I was on that medicine for 12 years. I eventually weaned myself off of Prenazone. I have not had any experience with Sarcodosis in about 10 years. After I got pregnant with my son, everything just kind of went away. So it was safe to say that I was healed. So I've had some major scares, but again, the devil don't play fair.

CHIDEYA: Let me go back to something you said. You talked about being under 130 ponds, and you said, I was beautiful. Do you feel beautiful today?

Ms. STONE: Absolutely. Even more beautiful, I think. I think I'm more beautiful now than I was back then. I think my spirit is far greater than it's ever been.

(Soundbite of song, "Happy Being Me")

Ms. STONE: (Singing) Oh, so happy being me. I'm regretting…

Unidentified Group #3: (Singing) So happy being me. I'm regretting nothing.

Ms. STONE: (Singing) …nothing.

CHIDEYA: Now, this album is coming out on Stax Records, a classic label that put out Otis Redding, Isaac Hayes. Why Stax, and is it something that makes you nervous at all because of its legacy or just happy?

Ms. STONE: Well, to answer the why, I think it's because I feel I'm a class act. Does it make me nervous? No, I don't think I've been prepped this many years to get to this point to be nervous. I think what it is, is, for the first time, it's an elevation that I got to prepare myself for. Stax is a wonderful label, a wonderful legacy. To be a part of that was certainly a part of God's plan, I think. So I'm just sitting back and waiting at this point for what's going to happen with this album. I feel like something magical is going to happen. And I feel like all the stars have finally lined up perfectly Angie Stone.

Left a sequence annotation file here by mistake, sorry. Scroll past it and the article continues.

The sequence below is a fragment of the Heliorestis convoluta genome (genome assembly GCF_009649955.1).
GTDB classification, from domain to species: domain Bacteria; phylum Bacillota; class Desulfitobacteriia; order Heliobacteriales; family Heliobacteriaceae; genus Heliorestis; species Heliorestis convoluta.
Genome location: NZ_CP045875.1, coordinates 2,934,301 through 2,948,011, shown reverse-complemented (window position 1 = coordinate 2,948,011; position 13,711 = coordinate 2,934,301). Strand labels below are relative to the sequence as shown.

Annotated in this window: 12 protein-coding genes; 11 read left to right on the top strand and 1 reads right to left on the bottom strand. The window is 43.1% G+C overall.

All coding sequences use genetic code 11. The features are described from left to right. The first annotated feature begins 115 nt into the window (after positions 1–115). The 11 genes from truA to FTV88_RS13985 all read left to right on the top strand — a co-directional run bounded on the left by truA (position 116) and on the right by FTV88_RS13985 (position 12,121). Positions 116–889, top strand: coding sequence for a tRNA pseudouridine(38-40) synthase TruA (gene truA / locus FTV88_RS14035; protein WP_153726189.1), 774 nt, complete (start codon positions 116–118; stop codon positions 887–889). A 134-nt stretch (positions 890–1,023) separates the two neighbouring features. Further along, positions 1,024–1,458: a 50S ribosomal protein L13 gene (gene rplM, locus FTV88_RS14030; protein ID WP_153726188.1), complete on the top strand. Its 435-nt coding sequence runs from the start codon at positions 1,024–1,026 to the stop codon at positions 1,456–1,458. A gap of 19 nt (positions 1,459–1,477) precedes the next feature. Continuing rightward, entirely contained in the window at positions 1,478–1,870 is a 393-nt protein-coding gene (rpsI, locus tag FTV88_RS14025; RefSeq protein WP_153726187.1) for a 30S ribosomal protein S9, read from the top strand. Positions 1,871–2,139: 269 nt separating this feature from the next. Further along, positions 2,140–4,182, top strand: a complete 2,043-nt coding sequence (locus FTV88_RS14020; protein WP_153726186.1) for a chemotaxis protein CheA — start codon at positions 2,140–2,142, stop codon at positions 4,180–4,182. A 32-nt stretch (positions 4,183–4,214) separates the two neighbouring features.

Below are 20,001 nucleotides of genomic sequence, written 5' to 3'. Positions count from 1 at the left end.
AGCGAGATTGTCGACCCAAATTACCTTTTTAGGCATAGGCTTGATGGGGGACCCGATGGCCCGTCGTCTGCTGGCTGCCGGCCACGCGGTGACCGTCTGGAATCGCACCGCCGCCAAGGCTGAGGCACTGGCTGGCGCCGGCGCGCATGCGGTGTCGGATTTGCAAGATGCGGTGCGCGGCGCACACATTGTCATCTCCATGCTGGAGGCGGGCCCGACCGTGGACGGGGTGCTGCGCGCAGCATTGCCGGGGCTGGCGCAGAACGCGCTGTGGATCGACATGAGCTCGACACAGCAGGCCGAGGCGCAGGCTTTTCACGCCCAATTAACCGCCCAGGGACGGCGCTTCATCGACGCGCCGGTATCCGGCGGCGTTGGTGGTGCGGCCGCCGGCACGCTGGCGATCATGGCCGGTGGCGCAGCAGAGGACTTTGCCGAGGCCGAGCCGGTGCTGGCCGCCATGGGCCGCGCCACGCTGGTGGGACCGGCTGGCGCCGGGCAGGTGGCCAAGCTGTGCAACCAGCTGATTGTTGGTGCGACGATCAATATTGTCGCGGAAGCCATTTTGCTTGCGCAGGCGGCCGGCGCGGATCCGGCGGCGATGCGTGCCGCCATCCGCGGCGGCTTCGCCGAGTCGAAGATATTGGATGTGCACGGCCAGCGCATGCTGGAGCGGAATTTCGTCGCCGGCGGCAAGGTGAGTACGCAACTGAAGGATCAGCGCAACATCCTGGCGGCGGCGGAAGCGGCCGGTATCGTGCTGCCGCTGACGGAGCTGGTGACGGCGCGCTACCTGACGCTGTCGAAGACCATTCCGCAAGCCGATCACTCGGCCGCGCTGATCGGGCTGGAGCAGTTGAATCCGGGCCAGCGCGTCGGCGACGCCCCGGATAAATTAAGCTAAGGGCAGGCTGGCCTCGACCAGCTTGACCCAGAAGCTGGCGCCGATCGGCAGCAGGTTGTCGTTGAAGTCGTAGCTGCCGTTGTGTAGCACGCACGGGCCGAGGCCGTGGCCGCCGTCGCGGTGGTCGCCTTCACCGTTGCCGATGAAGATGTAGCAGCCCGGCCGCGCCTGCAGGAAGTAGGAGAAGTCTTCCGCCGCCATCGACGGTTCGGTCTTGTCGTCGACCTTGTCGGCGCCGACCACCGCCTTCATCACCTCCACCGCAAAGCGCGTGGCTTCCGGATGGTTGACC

CHIDEYA: Well, that's a great place to leave it. Angie Stone, thank you so much.

Ms. STONE: Thank you.

(Soundbite of song, "Happy Being Me")

Ms. STONE: Oh, so happy being me.

Unidentified Group #3: (Singing) So happy being me.

CHIDEYA: Singer, songwriter and producer Angie Stone. Her new album is "The Art of Love and War." She joined me here in our NPR West studios.

(Soundbite of song, "Happy Being Me")

Ms. STONE: (Singing) Too busy living life, living love freely. So I'm happy being me. All those hidden treasures feel a little pleasure. We could never replace this love. We can't. No, we can't, no. And the sunlight leads us to a place. And the moonlight keeps us in his grace. Oh. Oh. Oh.

CHIDEYA: That's NEWS & NOTES. To listen to the show or subscribe to our podcast, visit our Web site, No spaces, just To join the conversation or sign up for our newsletter, visit our blog at

NEWS & NOTES was created by NPR News and the African-American Public Radio Consortium.

Next week, jazz guitarist and gospel singer, Jonathan Butler, talks about his life as a child and now in South Africa.